On a recent trip to Israel, Abigail (10) saw a very pretty, large, and expensive sand pendulum. In it, the pendulum was able to swing, while at the same time, the sand pan was able to rotate freely. We applied our motto “Why buy it if we can MAKE it!”.
Growing up in Ecuador, Maggi Sauce was always available at our table, and Maggi bouillon cubes were part of many of our cook’s recipes. On the odd Sunday that we didn’t have lunch out, my mom would prepare a Maggi soup (usually cream of mushroom or asparagus, being my father’s and my favorite), and there was always creamy onion dip prepared from an envelope of Maggi onion soup when we had guests. As such, Maggi soups do bring me fond memories, but I never thought someone would like them SO much as to go to a restaurant to eat freshly reconstituted soups and casseroles from a Maggi envelope… Continue reading
2 Weeks ago I visited one of our patients in Germany. The hospital was close to Leipzig, and I had a few hours to stroll through town. I went to the Museum in der Runde Ecke, which documents the power and banality of the former district headquarters of the East German State Security Service or “Stasi” in Leipzig, Germany. The exhibits are only labeled in German, but an excellent audioguide was available for 4 Euros. Continue reading
The high-gain antenna on my space communications array is based on a Fortec Star 120 cm dish. This is a high-quality, large dish designed for motorized FTA reception of analog, digital, and high-definition programs on Ku band satellites. I built a feed that combines a KU band horn for free-to-air (FTA) satellite reception with a helical feed for transmission and reception in the amateur L-band (23 cm, 1,296 MHz).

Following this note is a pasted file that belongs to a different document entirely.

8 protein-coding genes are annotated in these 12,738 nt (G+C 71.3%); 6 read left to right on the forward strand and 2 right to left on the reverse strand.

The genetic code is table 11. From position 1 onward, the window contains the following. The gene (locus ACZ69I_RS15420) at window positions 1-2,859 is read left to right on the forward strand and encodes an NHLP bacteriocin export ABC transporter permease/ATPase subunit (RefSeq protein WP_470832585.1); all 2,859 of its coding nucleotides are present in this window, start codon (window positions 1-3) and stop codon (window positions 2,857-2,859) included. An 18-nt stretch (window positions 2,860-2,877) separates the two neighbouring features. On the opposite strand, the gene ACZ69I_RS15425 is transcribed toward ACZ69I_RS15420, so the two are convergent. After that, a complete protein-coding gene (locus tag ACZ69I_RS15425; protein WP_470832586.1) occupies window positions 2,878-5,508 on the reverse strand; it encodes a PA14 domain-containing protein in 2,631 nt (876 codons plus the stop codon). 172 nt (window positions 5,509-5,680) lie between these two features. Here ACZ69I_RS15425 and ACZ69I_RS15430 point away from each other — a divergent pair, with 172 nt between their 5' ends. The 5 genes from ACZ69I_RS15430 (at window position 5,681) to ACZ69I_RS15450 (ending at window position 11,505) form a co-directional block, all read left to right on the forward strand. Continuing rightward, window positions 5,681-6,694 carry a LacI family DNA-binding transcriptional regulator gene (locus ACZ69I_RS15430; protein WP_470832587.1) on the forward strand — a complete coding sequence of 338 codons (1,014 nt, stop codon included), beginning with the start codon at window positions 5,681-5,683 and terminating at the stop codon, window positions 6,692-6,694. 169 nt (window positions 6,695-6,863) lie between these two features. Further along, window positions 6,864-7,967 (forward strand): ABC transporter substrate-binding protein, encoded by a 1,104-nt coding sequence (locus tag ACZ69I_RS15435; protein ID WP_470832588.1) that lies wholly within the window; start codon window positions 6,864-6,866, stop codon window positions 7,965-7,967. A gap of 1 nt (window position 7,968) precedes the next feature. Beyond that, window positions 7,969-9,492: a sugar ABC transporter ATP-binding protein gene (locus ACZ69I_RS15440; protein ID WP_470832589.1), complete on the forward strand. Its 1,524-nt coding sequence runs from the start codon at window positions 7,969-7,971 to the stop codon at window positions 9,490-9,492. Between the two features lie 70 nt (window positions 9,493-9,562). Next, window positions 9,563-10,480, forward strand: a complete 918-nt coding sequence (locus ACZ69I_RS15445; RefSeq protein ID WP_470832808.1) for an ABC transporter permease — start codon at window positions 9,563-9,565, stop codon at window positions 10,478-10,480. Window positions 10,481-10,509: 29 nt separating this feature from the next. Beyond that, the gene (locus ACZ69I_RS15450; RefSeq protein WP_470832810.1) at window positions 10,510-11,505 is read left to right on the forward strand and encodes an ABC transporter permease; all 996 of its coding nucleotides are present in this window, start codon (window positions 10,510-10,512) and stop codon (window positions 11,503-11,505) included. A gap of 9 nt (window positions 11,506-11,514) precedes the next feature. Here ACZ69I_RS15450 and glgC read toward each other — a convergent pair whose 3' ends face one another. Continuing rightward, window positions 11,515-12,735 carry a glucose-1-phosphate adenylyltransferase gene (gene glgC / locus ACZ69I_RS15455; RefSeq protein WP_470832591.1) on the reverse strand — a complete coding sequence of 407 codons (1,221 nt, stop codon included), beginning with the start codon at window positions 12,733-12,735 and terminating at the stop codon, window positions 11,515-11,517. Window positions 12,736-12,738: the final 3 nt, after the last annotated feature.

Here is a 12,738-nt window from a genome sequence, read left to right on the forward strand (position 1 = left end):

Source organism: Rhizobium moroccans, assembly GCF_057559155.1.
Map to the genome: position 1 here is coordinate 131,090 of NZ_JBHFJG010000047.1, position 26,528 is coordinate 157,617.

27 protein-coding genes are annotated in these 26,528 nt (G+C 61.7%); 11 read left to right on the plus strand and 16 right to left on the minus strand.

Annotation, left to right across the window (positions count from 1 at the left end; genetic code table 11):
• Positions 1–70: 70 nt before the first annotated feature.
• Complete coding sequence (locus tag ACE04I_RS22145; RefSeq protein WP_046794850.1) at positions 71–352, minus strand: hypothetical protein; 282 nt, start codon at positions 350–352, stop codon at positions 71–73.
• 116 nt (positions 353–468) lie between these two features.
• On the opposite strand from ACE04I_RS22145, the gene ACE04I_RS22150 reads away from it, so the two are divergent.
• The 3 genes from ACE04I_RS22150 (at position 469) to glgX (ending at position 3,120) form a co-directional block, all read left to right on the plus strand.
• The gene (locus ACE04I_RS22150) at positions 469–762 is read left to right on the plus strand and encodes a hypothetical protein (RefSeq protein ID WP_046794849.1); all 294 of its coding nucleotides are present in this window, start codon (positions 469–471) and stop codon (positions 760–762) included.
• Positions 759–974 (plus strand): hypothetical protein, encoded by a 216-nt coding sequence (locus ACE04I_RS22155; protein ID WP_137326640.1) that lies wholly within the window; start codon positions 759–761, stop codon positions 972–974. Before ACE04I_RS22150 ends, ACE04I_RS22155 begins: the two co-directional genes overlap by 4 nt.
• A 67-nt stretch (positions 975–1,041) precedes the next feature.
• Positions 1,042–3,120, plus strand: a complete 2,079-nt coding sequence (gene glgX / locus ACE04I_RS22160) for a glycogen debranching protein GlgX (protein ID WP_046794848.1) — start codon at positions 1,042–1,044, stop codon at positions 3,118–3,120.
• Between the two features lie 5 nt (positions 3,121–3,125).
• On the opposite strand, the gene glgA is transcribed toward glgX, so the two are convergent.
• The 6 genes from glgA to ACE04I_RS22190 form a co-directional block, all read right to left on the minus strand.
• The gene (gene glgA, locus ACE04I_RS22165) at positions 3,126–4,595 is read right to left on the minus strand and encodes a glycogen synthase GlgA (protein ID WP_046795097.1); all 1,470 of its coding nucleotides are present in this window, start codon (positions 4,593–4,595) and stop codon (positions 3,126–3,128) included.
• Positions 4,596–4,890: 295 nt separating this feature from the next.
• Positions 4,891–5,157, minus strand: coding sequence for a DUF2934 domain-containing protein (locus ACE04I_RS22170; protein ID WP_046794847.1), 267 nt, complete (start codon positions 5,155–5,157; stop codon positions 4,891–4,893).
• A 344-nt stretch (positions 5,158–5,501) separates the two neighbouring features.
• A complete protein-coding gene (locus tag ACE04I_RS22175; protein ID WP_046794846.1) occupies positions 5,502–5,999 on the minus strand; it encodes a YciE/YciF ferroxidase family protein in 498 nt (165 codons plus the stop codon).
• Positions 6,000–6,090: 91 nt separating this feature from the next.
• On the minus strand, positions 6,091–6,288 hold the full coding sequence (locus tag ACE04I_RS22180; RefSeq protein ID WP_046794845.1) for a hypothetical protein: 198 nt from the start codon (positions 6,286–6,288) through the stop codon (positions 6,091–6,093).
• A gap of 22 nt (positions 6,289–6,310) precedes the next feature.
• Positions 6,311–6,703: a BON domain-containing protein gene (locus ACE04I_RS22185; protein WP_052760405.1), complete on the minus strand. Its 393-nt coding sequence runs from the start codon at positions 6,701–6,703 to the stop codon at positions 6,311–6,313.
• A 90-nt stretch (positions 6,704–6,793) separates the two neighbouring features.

Being a peace-loving atheist, I am not interested in the religious and radicalized political junk that is most prominent over FTA. Instead, I use the Ku-band transmissions from geosynchronous FTA satellites as known-Az/El beacons to calibrate the aim of my array.
One of my current work-related projects required me to buy some gyroscopes for prototyping. I purchased some of the beautiful, motor-driven demonstration gyros made by Glenn Turner at www.gyroscope.com.
Also as part of the project, I came across the professional-grade (and professionally priced, starting at $1,600) gyroscopic camera stabilizers made by Kenyon Laboratories. These devices don’t seem to have changed much since Kenyon’s founder filed the following two patents in the 50’s: US2811042, US2570130. Continue reading
Last week I posted detailed construction information for my rubidium atomic clock frequency reference. Besides that unit, I also built a GPS-disciplined 10 MHz oscillator to serve as a secondary frequency reference, as well as a source of GPS NMEA data for my ham shack instruments that can use precise location and real-time-clock data (e.g. for satellite tracking). I just posted on www.diyPhysics.com details about this 10 MHz GPS-disciplined standard. Continue reading
I just posted on www.diyPhysics.com about my 10 MHz rubidium standard based on a surplus Efratom M-100. It is a free-standing 10 MHz +/-5×10-11 frequency standard for frequency counters, as well as a precise calibration source. I use it to keep precise track of frequency when working on Earth-Moon-Earth (EME) communications, where even tiny errors in tuning can make the difference between success and failure to receive weak echoes. Continue reading
SharkVision – A Sensing Suit for the Blind
Hannah Prutchi, 8th Grade, Science, VMS, October 2011
Blind people often use canes to avoid obstacles when walking. But, these are intrusive, can only detect obstacles where they are pointed, and could be dangerous to other people. I devised the “SharkVision Suit” to help blind people move around their environment more easily.
I developed this idea from the concept that sharks find their prey by sensing disturbances in an electrical field they form around their bodies. This suit simulates the shark’s ability to sense objects around its body, giving a blind person a new type of sense. Continue reading
I just posted at www.diyPhysics.com detailed instructions on the construction of a 250 kV DC high-voltage power supply. Although my hack for switching the polarity (referenced to ground) is simple, I am very surprised that I’ve never seen it elsewhere!